Author:
    Yuki Watanabe
    Year of Dissertation:
    2011
    Program:
    English
    Advisor:
    Marc Dolan
    Abstract:

    New York City Built by Words explores the lesser-examined role of the built environment in representing urban spaces in modern New York City novels. This project reevaluates the often overlooked importance of the centrality of urban architecture in the genre by revisiting the "rag-to-riches" stories from the city's period of growth and by focusing on their use of skyscrapers as literary settings. This peculiar centrality is represented as a synthesis of the physical and non-material environment, and its development is traced from the turn of the century to the end of the World War II. The first chapter looks at Theodore Dreiser's Sister Carrie (1900), a seminal text that establishes New York City as a new American metropolis in comparison to Chicago. It argues that Dreiser depicts New York's urban space as an urbanscape that exists between the ideal and materialistic environment, using tropes such as newspaper, theatre, and restaurants. The second chapter examines F. Scott Fitzgerald's The Beautiful and Damned (1922), "May Day" (1922), The Great Gatsby (1925), and "My Lost City" (1931). It shows how Fitzgerald establishes a peculiar urban space, dynamic and surreal, thereby Watanabe iv creating the image of a romantic city as a combination of physical and ideal environments throughout his New York novels. The third chapter pairs The Fleischer Brothers' animated feature Mr. Bug Goes to Town (1941) with Ayn Rand's The Fountainhead (1943). While the former portrays individuals as dwarfed by the powerful physical and social forces of architecture associated closely with the capitalist culture, the latter depicts an architect's struggle to win over the changing urban space and finally implanting a static, permanent building, thereby defying the traditional representation of New York architecture that showed motion and change as its main features. The final chapter follows the contemporary development of the genre after the 9/11 terrorist attack, namely, by Art Spiegelman's In the Shadow of No Towers (2004) and Colum McCann's Let the Great World Spin (2008). It discusses how the traumatic experience affected views about urban architecture, and attempts to recover from the trauma took place in relation to the representation of skyscrapers.

  • Recollecting Turbulence: Catastrophe and Sacrifice in the History of My Life by Henry Darger

    Author:
    Carl Watson
    Year of Dissertation:
    2012
    Program:
    English
    Advisor:
    Joshua Wilner
    Abstract:

    This study of "The History of My Life" the 5,086 page autobiographical text by the outsider artist/author Henry Darger, uses non-linear modes of analysis, such as chaos and complexity theory, to explore the meaning of Darger's epic narrative. Beginning with the idea that turbulence, seemingly chaotic, actually comes about as a compensatory restructuring of inadequate or unstable system dynamics, this study goes on to show that, as both influence and effect, turbulence is found at every level of Darger's life and art, both in theme and structure. "My Life" is a prime example: an extended narrative describing a cataclysmic tornado, in which the text itself manifests turbulent properties of the storm it describes. Darger's particular narrative "madness" is, in fact, an attempt to put turbulence into service as an alternative system of meaning, in contrast to failed social and religious systems of which he was the product. Henry Darger's work provides us with the challenge of exploring new ways of finding meaning in narrative. This study uses traditional literary criticism coupled with a pattern analysis of redundancy to explore some of Darger's primary themes.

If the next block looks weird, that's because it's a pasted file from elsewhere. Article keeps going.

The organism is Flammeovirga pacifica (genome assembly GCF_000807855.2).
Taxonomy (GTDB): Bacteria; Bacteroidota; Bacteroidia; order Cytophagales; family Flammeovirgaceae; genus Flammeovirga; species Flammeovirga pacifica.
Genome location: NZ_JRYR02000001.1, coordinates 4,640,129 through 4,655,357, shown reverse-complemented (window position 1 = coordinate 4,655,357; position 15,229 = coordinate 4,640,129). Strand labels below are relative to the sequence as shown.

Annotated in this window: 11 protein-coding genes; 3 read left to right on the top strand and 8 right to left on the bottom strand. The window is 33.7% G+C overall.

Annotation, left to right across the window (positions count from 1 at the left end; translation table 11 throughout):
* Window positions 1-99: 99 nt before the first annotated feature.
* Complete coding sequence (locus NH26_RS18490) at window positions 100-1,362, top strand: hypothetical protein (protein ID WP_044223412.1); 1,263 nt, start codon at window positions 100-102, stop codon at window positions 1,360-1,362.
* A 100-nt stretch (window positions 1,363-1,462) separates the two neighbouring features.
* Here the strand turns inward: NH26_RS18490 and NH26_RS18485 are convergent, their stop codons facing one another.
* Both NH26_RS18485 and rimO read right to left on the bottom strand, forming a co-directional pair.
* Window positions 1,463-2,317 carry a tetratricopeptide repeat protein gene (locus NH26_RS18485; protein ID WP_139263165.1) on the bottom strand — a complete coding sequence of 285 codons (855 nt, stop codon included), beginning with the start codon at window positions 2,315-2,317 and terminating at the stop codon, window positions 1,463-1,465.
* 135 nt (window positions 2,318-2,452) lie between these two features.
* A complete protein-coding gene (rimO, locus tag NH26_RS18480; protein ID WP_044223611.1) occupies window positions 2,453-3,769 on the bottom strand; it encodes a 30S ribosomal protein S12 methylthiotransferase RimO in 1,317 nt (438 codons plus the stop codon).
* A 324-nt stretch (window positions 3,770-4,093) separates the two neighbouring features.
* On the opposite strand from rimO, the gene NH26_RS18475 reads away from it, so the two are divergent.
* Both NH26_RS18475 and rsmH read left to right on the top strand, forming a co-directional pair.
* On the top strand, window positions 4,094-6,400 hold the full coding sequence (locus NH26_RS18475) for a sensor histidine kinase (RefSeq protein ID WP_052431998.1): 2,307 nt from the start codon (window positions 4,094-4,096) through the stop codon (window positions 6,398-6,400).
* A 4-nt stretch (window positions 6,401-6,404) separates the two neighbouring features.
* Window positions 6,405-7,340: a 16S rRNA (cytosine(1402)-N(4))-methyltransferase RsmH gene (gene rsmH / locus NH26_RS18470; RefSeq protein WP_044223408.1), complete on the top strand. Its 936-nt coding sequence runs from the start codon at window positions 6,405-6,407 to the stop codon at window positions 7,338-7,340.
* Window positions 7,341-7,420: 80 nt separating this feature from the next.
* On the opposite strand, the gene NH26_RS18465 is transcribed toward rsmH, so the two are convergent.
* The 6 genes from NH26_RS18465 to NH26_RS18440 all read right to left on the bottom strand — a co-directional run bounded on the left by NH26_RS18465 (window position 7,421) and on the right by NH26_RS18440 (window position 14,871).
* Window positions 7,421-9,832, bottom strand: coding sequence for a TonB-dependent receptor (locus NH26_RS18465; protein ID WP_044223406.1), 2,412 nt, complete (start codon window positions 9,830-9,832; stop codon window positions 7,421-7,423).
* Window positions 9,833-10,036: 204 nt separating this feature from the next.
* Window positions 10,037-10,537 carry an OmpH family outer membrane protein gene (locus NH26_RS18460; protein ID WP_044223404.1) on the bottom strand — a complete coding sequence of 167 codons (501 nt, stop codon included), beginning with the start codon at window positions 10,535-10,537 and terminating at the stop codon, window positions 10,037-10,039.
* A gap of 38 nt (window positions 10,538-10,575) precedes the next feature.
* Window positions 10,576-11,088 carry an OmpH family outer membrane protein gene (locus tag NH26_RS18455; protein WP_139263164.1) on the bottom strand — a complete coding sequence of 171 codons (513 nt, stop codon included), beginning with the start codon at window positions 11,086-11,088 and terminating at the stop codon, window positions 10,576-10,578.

• "I Have Heard the Mermaids Singing, Each to Each:" Modernism, Science, Mythology, and Feminist Narratives

    Author:
    Jaime Weida
    Year of Dissertation:
    2013
    Program:
    English
    Advisor:
    Jane Marcus
    Abstract:

    This work presents my vision of modernism, which encompasses science, mythology, and SF (science fiction/speculative fiction). I examine lesser-known writers such as Hope Mirrlees, Nancy Cunard, H. P. Lovecraft, and Katherine Burdekin and argue that they should be inducted into the canon of well-known authors such as T. S. Eliot. As well, I position the feminist narratives of authors such as Hope Mirrlees and H.D. against the patriarchal narratives of authors such as C. S. Lewis and T. S. Eliot. In the latter portion of this work, I examine how modernism has influenced contemporary literature by Margaret Atwood and Caitlin R. Kiernan and discuss women writers within the SF genre. Finally, I compare Virginia Woolf's modernist masterpiece The Waves with Caitlin R. Kiernan's contemporary masterpiece The Drowning Girl. I contend that Woolf and Kiernan fully unite science and mythology in their respective liberatory feminist narratives. Throughout the course of this work, I use pedagogical theory to propose strategies for bringing these authors and their texts into the classroom and making them relevant for college-level literature students by referring to contemporary popular culture.

  • Genealogies of Abortion: On the Limits of Life and Choice in Modern America

    Author:
    Karen Weingarten
    Year of Dissertation:
    2009
    Program:
    English
    Advisor:
    David Reynolds
    Abstract: